A publicly accessible ElasticSearch database exposed a huge trove of information on the global internal network of automotive giant Honda, showcasing potential security vulnerabilities that could be abused by potential attackers.
The misconfigured ElasticSearch database contained roughly 134 million documents with 40 GB worth of information on roughly 300,000 Honda employees around the globe.
“The information available in the database appeared to be something like an inventory of all Honda internal machines,” says Justin Paine, the researcher who found the unsecured ElasticSearch instance.
‘This included information such as machine hostname, MAC address, internal IP, operating system version, which patches had been applied, and the status of Honda’s endpoint security software.”
The exposed data
The unsecured ElasticSearch database exposed very specific data on hundreds of thousands of Honda’s employees such as names, emails, their last login, as well as on their computers’ endpoint security vendor network information, operating systems, OS versions, hostnames, and patch status.
Additionally, around 3,000 data points were stored in a table named “uncontrolledmachine” which, as Paine presumes, is a list of computers on Honda’s internal network which weren’t using an endpoint security software.
“If an attacker is looking for a way into Honda’s network knowing which machines are far less likely to identify/block their attacks would be critical information. These “uncontrolled machines” could very easily be the open door into the entire network,” adds Paine.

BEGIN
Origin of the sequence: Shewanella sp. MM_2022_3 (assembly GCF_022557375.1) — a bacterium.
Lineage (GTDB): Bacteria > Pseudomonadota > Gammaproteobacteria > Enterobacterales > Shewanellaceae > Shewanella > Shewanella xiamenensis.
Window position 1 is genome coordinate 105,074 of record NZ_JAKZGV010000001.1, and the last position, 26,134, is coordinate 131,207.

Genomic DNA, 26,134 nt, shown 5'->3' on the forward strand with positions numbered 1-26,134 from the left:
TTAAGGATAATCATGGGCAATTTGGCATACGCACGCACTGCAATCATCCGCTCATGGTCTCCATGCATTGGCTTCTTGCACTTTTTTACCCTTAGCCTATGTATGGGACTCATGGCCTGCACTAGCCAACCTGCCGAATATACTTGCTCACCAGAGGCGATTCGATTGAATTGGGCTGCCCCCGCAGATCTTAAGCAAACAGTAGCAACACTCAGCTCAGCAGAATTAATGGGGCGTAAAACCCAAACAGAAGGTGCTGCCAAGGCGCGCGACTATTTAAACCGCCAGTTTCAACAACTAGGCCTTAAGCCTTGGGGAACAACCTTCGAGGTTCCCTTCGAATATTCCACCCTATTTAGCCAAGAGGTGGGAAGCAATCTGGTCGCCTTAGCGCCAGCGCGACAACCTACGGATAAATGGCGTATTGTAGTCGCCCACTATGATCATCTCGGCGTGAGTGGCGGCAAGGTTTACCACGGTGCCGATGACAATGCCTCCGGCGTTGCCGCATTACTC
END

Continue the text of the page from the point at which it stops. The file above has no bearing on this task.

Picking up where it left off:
The database also contained data on computers used by higher value such as the company’s CFO, CSO, and CEO, which could allow attackers with enough knowledge to find and access the exposed information to use it in highly targeted attacks.
In the case of Honda’s CEO for instance, the open database showed his full name, account name, email, and last login date, together with his computer’s “MAC address, which Windows KB/patches had been applied, OS, OS version, endpoint security status, IP, and device type.”
Database exposed for six days
As he found after analyzing the database activity over a period of 30 days, the data was being updated every day, with approximately 40,000 new entries containing info on Honda employees from all over the world and their computers’ current network, security, and OS status.
Honda’s exposed database with about three months worth of info starting with March 13 was found by Paine on July 4 and, after a couple of days of trying to find a contact to responsibly disclose his findings, he managed to make contact on the morning of July 6.
The database was left out in the open for roughly six days seeing that the Shodan search which led to its discovery showed a discovery timestamp of July 1, 2019.
Honda secured the data 10 hours later and sent the researcher the following statement to thank him for reporting the vulnerable database:
“What makes this data particularly dangerous in the hands of an attacker is that it shows you exactly where the soft spots are,” concludes Paine.
“I am specifically not going to name the major endpoint security vendor that protects Honda’s machines, but the data makes it clear which vendor they use and which machines have the endpoint security software enabled and up to date.”